ARISE technologies



Station design

IMS Infrasound stations in Mongolia and Kerguelen

Infrasound IMS stations in Mongolia (left) and Kerguelen Island (right)

Infrasound technology using micro-pressure sensors (microbarometers) has been experimented for a long time, but sensors were often isolated, and it was only possible to extract and analyze the largest disturbances from the ambient infrasound noise. The introduction of arrays opened up a whole range of possibilities for this technology. However, measurements were too rare to provide a significant input for a atmospheric studies. All the technical aspects of infrasound monitoring have been redeveloped for CTBT verification. Approximately 42 stations of the IMS (International Monitoring System) network with global and homogenous coverage and unique data quality have been recently installed changing our vision of the atmosphere. When completed the network will include 60 stations. It allows infrasound observations with an unprecedented precision, thanks to the use of a large number of arrays of sensors uniformly distributed throughout the world. It is dedicated to be in operation over a very large period of time. Its potential for imaging the atmosphere is high and it opens many scientific studies in relation with atmosphere and climate.

IMS network

Detections of the Russian Fireball (2013/02/15) by the 42 IMS network stations available today,
P. Mialle, Infrasound technological workshop, 2013

In Europe, the IMS stations complemented by national stations are used to continuously monitor the infrasound activity over the continent.

The infrasound arrays are very sensitive acoustic antennas, which are able to detect and characterize any coherent infrasound signals. Since 2000 an improvement of signal-to-noise ratio (SNR) of up to 50% at many infrasound stations has been achieved due to technical factors such as optimized array design, introduction of higher standards for grounding, use of wind-noise reduction devices. The large dynamics of the instruments allow the observations of both very strong events close to the station and very small ones at distances of a few thousand kilometres. In the last decade, detection bulletins determined from the daily data analysis have been produced by an increasing number of institutes and correlated with observations of natural or man-made atmospheric sources, such as exploding meteoroids, volcanic eruptions, hurricanes, earthquakes and ocean swell.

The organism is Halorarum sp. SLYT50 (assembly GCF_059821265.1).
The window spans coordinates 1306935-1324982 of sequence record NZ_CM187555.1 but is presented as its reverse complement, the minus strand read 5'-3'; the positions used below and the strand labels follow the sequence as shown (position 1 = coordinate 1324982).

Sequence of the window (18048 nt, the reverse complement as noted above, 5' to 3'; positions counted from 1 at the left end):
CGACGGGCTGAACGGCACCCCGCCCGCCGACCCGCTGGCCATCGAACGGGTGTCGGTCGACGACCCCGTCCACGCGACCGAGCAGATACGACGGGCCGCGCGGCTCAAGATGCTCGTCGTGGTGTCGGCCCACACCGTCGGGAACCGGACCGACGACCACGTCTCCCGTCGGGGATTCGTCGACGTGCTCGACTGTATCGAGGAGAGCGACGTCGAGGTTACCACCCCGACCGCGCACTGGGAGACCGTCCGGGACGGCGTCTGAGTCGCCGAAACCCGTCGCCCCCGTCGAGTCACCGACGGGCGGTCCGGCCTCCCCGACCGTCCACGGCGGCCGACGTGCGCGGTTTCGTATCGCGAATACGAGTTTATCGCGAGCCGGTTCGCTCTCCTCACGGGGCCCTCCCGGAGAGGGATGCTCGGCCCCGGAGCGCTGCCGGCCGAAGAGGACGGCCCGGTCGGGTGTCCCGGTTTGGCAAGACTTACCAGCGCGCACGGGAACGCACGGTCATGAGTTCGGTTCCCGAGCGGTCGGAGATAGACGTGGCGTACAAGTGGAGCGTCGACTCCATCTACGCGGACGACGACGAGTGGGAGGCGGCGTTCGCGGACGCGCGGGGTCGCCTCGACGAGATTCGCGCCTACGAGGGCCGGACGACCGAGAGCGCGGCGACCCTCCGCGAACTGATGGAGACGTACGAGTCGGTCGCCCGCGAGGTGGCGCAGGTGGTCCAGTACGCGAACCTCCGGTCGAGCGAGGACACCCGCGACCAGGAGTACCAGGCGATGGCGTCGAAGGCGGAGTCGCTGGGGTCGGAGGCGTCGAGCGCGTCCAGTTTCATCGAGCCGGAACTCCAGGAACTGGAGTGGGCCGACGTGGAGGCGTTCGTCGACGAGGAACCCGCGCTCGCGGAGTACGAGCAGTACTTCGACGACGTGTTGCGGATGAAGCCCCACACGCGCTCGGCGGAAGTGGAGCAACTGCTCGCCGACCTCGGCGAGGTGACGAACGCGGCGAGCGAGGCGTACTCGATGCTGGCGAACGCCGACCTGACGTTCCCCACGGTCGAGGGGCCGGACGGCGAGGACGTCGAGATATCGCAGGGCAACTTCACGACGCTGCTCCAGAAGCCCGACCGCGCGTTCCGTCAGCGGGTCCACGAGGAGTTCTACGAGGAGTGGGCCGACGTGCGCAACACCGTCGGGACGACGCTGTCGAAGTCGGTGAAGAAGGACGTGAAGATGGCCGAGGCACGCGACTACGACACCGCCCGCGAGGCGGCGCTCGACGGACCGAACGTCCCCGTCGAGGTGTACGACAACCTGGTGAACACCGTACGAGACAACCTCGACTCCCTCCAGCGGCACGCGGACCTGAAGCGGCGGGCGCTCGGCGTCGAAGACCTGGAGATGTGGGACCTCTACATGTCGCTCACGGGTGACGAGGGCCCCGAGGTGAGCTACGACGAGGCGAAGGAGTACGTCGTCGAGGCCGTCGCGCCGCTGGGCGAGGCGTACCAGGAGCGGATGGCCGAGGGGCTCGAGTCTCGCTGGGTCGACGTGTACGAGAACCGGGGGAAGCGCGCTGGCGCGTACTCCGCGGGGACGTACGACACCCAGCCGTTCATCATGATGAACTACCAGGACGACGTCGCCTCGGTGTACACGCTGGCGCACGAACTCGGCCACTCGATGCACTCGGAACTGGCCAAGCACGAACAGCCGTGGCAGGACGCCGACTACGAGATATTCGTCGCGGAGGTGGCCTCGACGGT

The growing amount of infrasound data has been challenging for the different institutes in terms of station and network processing, who had to rethink and redesign the way infrasound data are processed: Enhancement of automatic signal detection algorithms using cross correlation techniques, introduction of methods for associating the detected signals, and determination of the source location.

Infrasound (and related studies) is a young scientific topic. The large potential of infrasound data for scientific and civil applications has been successfully demonstrated during many international meetings American Geophysical Union (AGU), European Geosciences Union (EGU), International Union of Geodesy and Geophysics (IUGG), Acoustical Society of America (ASA), Infrasound Technology Workshop (ITW). Results were published in the Springer book: "Infrasound monitoring for atmospheric studies" (6900 chapter downloading in 2013) and more than 20 scientific papers published the last 2 years.